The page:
Visit the museums of the Virginia Military Institute, the oldest state-supported military college in the United States: The VMI Museum, Virginia Museum of the Civil War, Stonewall Jackson House, Marshall Museum and Library, Adams Center for Military History, and VMI Archives.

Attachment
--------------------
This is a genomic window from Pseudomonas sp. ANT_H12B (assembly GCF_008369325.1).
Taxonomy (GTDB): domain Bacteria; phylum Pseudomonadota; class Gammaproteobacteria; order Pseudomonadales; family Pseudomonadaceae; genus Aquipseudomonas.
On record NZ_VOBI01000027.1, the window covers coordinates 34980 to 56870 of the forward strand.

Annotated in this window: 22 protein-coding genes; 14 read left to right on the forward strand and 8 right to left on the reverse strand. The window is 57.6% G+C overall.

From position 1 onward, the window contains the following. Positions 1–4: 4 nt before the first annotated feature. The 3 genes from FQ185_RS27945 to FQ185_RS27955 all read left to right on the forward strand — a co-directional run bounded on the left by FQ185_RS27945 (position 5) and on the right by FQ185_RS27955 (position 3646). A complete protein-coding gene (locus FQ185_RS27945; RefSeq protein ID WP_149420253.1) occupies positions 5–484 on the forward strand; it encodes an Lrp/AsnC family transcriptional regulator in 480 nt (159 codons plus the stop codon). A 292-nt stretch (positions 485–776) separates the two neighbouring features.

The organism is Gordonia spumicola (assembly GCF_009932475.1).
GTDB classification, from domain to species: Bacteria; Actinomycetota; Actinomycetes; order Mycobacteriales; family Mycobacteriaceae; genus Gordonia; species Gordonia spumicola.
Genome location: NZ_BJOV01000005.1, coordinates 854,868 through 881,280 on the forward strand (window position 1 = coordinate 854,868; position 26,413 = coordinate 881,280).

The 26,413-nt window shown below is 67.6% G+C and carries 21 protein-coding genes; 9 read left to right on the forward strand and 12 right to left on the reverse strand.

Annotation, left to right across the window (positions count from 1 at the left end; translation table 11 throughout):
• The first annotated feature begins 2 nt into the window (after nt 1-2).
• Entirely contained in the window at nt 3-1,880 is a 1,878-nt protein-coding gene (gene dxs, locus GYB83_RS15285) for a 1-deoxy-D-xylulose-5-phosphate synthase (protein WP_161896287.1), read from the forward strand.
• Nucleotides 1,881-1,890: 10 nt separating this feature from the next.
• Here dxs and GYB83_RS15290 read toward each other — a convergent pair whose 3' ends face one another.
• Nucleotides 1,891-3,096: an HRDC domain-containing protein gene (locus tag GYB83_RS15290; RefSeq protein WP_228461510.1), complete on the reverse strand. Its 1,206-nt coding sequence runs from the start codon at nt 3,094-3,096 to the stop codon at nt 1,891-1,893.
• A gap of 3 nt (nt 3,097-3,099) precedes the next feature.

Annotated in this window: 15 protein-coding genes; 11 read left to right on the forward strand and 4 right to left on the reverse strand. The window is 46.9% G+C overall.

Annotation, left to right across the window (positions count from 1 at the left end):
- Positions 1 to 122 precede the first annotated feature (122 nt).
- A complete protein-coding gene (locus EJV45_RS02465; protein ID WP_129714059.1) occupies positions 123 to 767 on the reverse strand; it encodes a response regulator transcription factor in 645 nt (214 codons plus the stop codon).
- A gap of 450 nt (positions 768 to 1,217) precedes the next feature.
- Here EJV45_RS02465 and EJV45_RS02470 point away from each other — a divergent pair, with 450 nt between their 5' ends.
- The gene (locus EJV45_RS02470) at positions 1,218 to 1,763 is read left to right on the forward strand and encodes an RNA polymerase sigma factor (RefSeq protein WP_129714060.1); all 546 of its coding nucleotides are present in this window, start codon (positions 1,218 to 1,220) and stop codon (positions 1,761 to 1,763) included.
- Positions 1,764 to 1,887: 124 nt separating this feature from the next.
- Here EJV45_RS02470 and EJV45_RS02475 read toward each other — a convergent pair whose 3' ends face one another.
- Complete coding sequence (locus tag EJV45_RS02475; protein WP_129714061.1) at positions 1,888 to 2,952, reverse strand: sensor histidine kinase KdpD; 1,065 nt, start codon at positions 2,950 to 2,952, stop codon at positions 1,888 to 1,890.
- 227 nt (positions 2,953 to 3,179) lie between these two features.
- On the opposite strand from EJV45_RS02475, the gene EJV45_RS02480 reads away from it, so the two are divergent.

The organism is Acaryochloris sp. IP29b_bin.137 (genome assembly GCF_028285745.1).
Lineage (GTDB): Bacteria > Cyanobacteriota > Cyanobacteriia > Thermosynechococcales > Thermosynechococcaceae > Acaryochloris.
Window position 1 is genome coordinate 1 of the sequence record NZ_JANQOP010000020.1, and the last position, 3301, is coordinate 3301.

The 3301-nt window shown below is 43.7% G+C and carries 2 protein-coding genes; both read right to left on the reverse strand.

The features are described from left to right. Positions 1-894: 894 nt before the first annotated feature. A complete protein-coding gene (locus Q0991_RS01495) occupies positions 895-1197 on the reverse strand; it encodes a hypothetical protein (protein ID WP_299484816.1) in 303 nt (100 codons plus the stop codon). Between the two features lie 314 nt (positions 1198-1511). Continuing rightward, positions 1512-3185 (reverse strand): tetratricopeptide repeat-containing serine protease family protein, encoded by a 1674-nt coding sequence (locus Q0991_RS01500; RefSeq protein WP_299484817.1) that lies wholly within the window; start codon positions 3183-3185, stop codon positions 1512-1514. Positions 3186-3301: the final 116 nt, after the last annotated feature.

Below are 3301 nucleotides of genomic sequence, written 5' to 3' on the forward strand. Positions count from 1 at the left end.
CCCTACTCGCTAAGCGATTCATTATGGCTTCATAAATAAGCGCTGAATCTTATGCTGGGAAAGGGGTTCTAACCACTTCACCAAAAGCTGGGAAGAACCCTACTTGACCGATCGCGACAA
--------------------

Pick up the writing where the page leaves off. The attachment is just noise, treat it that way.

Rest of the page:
On the outskirts of the Town of New Market sits the Bushong Farm. Arriving in the Shenandoah Valley from Lancaster, Pennsylvania in the early 1800s, Jacob Bushong did not set up permanent residence until almost 20 years later. In 1814, he began exchanging letters of courtship with Sarah Stickler of Page County, Virginia. The two corresponded for four years until their marriage in March of 1818. The pair moved to New Market later that month where they would live the rest of their days. Jacob and Sarah had six children together: Harrison, Abram, Elizabeth, Caroline, Anderson, and Franklin. As their family and farm prospered, the Bushongs expanded their home. The start of the Civil War brought disruption to daily life. As a naturally formed route of invasion and the Breadbasket of the Confederacy, the Shenandoah Valley was a heavily contested area during the war. The Bushong Family and their neighbors were no strangers to troop movements and the distant thunder of artillery, but they likely never expected war to arrive on their front doorstep. On May 15, 1864 Union troops led by Major General Franz Sigel clashed in New Market with Confederate troops under the command of Major General John C. Breckinridge. The heaviest of the fighting centered on the Bushong home and orchard. Seven members of the Bushong Family sheltered in the cellar of their home as the battle raged outside, the youngest only four years old. When the battle finally ended, the Bushong family emerged from their cellar to survey the scene. Their entire winter wheat crop was destroyed and wounded men littered the ground. The Bushong house and outbuildings were turned into a field hospital where the two surgeons from VMI worked around the clock tending to the injured men. The weeks that followed the battle would have been a severe disruption of the Bushong’s daily life. A few months after the battle, the Union Army, now under the command of General Philip Sheridan, swept through and burned many barns and fields in the Shenandoah Valley. The Bushong property was spared, possibly because the family helped to shelter and care for both Union and Confederate soldiers who were wounded in The Battle of New Market. The end of the Civil War brought a new normal to the people of the Shenandoah Valley; the Bushong family would have been no exception. The farm continued to prosper and grow, as did the family itself. Jacob and Sarah Bushong, who had established the farm in 1818, died in 1873 and 1889 respectively, and left the farm to their remaining children. The property passed through generations of Bushongs and remained in the family until 1942. Today the original 1818 house and 1825 farm house remain, surrounded by nine reconstructed outbuildings.